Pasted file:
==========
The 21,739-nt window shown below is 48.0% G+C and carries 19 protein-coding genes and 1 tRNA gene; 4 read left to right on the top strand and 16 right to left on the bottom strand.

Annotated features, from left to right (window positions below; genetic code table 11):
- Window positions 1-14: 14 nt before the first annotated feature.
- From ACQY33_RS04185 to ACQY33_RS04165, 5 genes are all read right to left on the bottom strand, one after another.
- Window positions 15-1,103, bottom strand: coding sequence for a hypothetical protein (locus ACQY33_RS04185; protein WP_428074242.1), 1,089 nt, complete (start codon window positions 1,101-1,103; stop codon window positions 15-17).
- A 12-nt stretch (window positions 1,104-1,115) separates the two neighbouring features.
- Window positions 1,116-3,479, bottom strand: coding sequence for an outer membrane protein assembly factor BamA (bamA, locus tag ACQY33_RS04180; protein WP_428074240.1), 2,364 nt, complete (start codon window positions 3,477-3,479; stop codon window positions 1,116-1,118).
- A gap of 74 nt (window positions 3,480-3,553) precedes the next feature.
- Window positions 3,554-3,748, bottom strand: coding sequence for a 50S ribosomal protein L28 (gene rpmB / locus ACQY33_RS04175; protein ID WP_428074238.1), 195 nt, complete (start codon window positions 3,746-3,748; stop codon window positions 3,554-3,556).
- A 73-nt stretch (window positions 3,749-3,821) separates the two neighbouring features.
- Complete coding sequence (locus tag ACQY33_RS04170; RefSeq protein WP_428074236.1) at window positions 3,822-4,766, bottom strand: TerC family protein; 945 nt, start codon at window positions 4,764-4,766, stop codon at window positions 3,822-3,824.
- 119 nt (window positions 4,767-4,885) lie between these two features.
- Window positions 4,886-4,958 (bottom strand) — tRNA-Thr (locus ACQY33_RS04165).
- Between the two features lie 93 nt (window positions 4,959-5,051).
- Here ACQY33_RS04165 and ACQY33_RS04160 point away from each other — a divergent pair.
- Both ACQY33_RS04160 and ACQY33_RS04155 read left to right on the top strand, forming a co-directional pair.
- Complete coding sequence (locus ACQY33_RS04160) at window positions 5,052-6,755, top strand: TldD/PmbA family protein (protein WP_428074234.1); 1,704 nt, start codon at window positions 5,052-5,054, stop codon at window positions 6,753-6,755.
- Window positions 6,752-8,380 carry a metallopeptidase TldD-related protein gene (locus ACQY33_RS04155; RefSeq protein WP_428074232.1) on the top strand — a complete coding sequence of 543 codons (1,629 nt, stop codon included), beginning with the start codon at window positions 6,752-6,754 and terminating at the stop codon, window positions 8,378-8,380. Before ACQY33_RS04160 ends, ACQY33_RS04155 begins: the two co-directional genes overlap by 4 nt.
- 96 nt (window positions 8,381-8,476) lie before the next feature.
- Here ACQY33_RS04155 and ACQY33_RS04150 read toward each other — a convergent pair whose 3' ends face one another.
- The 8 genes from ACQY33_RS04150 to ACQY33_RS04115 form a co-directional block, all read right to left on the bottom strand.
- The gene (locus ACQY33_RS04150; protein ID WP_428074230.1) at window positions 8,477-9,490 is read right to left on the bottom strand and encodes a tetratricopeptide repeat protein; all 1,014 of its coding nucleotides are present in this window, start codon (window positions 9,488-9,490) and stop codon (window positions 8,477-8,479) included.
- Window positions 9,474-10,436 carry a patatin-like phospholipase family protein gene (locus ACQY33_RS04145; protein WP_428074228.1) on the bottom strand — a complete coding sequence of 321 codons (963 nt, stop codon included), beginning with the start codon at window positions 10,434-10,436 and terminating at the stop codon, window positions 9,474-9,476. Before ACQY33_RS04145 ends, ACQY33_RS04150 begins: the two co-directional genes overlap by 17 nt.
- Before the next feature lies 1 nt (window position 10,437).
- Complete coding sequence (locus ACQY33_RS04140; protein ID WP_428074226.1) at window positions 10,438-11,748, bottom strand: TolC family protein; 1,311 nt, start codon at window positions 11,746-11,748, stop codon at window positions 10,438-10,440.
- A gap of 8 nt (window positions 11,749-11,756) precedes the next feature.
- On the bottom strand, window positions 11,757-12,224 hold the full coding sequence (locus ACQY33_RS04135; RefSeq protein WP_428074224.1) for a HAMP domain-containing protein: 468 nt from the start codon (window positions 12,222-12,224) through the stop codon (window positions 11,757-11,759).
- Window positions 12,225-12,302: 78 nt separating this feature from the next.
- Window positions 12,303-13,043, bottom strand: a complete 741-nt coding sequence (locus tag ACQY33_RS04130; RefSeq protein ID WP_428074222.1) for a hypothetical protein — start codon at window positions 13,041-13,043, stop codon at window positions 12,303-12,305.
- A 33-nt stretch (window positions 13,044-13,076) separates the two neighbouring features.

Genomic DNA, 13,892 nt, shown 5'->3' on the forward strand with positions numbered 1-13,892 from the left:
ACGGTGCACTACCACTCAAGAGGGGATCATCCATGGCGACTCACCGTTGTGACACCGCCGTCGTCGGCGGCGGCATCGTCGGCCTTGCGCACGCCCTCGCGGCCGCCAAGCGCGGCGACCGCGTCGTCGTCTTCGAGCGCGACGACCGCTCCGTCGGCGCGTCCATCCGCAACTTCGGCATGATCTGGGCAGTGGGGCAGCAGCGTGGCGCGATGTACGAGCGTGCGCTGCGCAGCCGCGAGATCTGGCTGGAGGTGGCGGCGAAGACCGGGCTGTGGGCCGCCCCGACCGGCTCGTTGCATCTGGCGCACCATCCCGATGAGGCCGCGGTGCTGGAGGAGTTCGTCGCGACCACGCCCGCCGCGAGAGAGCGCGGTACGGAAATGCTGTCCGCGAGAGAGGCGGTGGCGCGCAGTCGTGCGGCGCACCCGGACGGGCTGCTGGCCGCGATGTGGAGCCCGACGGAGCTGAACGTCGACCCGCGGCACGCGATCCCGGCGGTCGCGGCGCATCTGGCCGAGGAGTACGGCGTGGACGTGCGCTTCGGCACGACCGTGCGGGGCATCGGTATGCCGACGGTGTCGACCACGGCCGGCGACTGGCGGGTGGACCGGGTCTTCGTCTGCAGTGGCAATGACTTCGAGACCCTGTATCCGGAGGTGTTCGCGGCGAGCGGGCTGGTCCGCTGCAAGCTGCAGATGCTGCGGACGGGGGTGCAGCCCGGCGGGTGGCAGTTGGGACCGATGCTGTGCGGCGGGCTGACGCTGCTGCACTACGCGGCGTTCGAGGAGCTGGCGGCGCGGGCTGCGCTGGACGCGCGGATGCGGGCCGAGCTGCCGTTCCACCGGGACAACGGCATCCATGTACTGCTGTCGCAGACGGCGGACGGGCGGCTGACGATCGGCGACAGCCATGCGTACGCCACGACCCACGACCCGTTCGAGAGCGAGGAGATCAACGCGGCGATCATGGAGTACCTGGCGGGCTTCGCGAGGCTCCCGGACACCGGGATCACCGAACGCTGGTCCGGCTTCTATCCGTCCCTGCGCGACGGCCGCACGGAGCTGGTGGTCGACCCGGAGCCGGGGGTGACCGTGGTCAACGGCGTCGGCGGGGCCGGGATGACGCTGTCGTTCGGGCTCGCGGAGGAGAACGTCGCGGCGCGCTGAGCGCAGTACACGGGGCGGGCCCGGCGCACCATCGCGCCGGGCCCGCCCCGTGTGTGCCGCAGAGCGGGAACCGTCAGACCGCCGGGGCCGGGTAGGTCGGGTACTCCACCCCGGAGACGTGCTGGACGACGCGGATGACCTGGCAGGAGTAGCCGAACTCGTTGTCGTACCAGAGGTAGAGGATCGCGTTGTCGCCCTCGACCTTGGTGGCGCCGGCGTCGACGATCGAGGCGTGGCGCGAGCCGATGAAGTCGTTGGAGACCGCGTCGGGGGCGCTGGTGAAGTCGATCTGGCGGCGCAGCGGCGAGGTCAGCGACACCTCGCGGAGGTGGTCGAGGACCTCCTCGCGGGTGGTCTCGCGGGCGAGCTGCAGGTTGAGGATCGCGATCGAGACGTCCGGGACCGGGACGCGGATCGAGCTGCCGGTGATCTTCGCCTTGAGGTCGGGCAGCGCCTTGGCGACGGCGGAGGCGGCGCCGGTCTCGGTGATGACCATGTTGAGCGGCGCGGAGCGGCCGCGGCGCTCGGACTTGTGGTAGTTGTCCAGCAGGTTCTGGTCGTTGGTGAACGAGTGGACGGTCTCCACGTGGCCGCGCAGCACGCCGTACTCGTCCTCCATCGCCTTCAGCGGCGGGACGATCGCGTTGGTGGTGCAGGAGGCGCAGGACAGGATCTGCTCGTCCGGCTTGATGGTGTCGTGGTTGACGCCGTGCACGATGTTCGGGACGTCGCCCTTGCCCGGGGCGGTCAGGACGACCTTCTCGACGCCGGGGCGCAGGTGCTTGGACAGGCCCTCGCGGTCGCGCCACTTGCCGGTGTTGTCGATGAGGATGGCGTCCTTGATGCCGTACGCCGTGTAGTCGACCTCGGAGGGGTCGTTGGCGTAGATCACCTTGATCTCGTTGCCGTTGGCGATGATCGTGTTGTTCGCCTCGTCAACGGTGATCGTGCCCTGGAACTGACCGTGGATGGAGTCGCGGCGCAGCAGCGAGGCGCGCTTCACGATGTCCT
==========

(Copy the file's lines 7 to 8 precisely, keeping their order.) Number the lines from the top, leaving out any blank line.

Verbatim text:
- Window positions 1,116-3,479, bottom strand: coding sequence for an outer membrane protein assembly factor BamA (bamA, locus tag ACQY33_RS04180; protein WP_428074240.1), 2,364 nt, complete (start codon window positions 3,477-3,479; stop codon window positions 1,116-1,118).
- A gap of 74 nt (window positions 3,480-3,553) precedes the next feature.